Past offerings:
Instructor: Da Kuang
Course description:
This course introduces numerical linear algebra from a data analysis perspective. Emphasis will be given to matrix computation arising from unsupervised clustering, dimension reduction, and optimization. In the first half of the course, students will work on miniprojects that relate numerical linear algebra to data analysis tasks; in the second half, students will read and implement a recent research paper on largescale machine learning involving matrix computations. Overall, this course offers a solid understanding of the theory and practical implementation of matrix algorithms, which is important for effectively using existing machine learning tools and packages as well as creating new ones.
Prerequisites:
 MATH 115A (or equivalent) required.
 PIC 10B (or equivalent) or PIC 20A (or equivalent) or PIC 97 (Python) required.
 MATH 151A/B (or equivalent such as EE 133A) recommended.
 You will be expected to learn Python yourself by reading tutorials and working on projects.
 For the students who do not satisfy the programming prerequisites but still want to register, please complete this tutorial and send me an email with your answers to all the programming exercises in it, in order to gain an exception for registration.
Syllabus
 Foundations
 Singular value decomposition (SVD)
 Conditioning of a matrix
 Algorithms for leastsquares fitting
 Matrix factorizations
 Overview of iterative solvers and eigensolvers
 Applications in data analysis
 Sparse coding
 Locally linear embedding
 Principal component analysis
 Nonnegative matrix factorization
 Spectral clustering
 Implementation issues
 Numerical software stack
 Sparse matrices and special structures
 Parallel matrix algorithms
References
Slides
Slides are available on your CCLE website.
Grading
 40% Homework
 40% Final project and presentation
 20% Final exam
Disclaimer
 No late homework allowed. However, there are no penalties for medical reasons or emergencies. You must submit a doctor's note or an official letter explaining the emergency.
 Attendance is not counted towards your final grade. However, if you missed a class without a valid reason, the instructor will not answer your questions that have been addressed inclass.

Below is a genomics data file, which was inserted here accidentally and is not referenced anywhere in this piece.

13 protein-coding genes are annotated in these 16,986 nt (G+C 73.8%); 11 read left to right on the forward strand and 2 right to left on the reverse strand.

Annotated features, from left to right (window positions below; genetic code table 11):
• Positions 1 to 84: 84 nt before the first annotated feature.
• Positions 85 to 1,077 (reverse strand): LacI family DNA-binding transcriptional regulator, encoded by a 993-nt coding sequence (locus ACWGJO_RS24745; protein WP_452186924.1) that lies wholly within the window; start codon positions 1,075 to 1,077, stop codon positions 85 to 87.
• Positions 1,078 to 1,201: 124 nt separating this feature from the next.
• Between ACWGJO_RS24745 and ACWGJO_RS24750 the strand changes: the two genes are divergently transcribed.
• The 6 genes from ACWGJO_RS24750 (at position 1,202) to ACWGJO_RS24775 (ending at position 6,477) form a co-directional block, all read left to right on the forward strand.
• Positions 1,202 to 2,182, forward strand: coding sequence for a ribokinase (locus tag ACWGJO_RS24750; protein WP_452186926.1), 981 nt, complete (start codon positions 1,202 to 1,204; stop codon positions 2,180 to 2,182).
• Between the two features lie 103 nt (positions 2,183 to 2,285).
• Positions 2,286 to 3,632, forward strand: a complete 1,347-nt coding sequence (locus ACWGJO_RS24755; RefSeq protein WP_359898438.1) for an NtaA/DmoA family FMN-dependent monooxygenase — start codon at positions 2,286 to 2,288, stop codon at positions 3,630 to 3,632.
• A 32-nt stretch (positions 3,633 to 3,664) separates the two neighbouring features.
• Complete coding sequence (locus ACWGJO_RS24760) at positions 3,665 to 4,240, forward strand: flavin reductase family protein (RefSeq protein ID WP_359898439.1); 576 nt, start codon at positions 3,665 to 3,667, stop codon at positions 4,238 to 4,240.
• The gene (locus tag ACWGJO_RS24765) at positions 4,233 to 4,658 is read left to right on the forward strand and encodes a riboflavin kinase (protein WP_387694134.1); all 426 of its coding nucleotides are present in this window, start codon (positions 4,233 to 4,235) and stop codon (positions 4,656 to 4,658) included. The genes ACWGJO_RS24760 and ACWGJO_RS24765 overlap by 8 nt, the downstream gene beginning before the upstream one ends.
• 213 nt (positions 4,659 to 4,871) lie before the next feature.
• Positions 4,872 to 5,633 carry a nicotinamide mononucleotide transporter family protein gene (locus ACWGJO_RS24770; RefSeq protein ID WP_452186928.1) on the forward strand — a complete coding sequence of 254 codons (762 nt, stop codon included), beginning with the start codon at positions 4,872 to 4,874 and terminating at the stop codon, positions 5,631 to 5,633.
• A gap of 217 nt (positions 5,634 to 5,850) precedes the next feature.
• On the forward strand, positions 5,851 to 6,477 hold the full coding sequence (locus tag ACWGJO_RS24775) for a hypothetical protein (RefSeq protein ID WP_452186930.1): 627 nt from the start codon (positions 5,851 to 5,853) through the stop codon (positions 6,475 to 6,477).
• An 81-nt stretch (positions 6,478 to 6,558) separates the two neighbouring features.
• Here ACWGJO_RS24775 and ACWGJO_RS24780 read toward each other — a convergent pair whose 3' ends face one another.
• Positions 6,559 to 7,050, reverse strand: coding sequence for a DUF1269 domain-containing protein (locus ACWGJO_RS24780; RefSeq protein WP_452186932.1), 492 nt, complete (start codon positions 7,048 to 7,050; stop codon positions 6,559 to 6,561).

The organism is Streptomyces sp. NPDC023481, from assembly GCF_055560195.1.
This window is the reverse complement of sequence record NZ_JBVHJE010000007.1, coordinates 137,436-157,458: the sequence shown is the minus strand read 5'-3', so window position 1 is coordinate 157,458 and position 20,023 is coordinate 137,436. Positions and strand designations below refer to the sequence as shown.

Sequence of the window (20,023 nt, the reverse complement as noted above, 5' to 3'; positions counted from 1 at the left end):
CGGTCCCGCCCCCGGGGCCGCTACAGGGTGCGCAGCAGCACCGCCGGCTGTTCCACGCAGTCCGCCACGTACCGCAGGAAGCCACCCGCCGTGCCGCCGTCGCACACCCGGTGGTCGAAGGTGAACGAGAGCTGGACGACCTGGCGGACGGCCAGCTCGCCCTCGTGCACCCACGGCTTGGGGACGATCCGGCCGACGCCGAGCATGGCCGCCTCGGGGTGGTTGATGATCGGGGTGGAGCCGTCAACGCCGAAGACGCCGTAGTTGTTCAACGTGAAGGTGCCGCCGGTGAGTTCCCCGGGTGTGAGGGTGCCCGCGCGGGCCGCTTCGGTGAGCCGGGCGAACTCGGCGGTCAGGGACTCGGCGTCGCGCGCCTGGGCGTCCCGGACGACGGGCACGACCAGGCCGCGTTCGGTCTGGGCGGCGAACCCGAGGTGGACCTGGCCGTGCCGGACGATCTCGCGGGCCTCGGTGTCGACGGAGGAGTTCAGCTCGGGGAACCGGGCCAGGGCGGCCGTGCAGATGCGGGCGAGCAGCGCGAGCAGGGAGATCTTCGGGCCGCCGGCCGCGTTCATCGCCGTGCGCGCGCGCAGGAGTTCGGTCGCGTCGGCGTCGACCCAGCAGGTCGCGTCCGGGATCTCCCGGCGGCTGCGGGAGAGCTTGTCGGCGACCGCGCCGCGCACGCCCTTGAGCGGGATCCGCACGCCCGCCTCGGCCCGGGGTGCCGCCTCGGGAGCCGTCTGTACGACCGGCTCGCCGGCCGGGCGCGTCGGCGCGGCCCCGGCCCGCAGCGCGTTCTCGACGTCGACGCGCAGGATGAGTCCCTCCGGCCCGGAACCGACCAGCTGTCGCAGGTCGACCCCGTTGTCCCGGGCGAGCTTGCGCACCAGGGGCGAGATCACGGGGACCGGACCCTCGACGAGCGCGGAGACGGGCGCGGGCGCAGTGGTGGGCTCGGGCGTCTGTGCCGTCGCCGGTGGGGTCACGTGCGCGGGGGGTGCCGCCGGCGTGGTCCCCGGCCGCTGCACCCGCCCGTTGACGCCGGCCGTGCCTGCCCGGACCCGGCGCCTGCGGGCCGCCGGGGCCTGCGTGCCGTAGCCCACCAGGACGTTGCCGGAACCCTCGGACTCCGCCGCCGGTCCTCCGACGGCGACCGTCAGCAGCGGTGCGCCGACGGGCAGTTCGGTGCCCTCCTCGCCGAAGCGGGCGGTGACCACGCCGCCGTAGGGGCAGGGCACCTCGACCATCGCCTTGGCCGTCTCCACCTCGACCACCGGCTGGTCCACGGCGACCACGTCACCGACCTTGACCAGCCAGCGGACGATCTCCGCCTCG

Homework (tentative)
Each homework assignment includes 1~2 theoretical questions and a miniproject.
Please note that while discussion is allowed and encouraged, individual students must write up their own answers and computer programs.
All the students must observe the
conduct code.
Final Project
Project Instructions
In the final project, you will:
 Form groups of 23 persons
 Read a research paper and implement the algorithm in Python
 Reproduce the experiment results
 Apply the algorithm to a real data set
Each group should communicate with the instructor about the scope of experiments and the deliverables. You will very likely need a little literature search in order to understand the algorithms.
Example paper list: (for papers considered for implementation for the current quarter, please refer to the "Paper walkthrough" slides on CCLE)
Schedule
Date 
Mon 
Wed 
Fri 
Jan 9 Jan 11 Jan 13 
Introduction 
Topics in Python 
Numerical software stack Kmeans HW1 out 
Jan 16 Jan 18 Jan 20 
(MLK holiday) 
Matrixvector multiplication 
Vector and matrix norms Singular value decomposition 
Jan 23 Jan 25 Jan 27 
Singular value decomposition (cont'd) 
Lowrank approximation HW1 due; HW2 out 
Principal component analysis 
Jan 30 Feb 1 Feb 3 
Spectral clustering 
Spectral clustering HW2 due; HW3 out Team formation due

Sparse matrices 
Feb 6 Feb 8 Feb 10 
Project overview 
Collaborative filtering HW3 due; HW4 out 
Sparse coding 
Feb 13 Feb 15 Feb 17 
Image classification pipeline 
Conditioning of a matrix HW4 due 
(buffer) 
Feb 20 Feb 22 Feb 24 
(President's Day holiday) 
Projectors Least squares algorithms Project proposal due 
Techniques for introducing zeros for dense LU, QR, SVD/EVD 
Feb 27 Mar 1 Mar 3 
Locally linear embedding 
Locally linear embedding 
Nonnegative matrix factorization 
Mar 6 Mar 8 Mar 10 
Iterative solvers and eigensolvers 
Iterative solvers and eigensolvers 
Review session 
Mar 13 Mar 15 Mar 17 
Final presentations 
Final presentations 
Final presentations 
Final exam: Mar 21 (Tuesday), 8:0011:00am
Final report due: Mar 24 (Friday) 11:59pm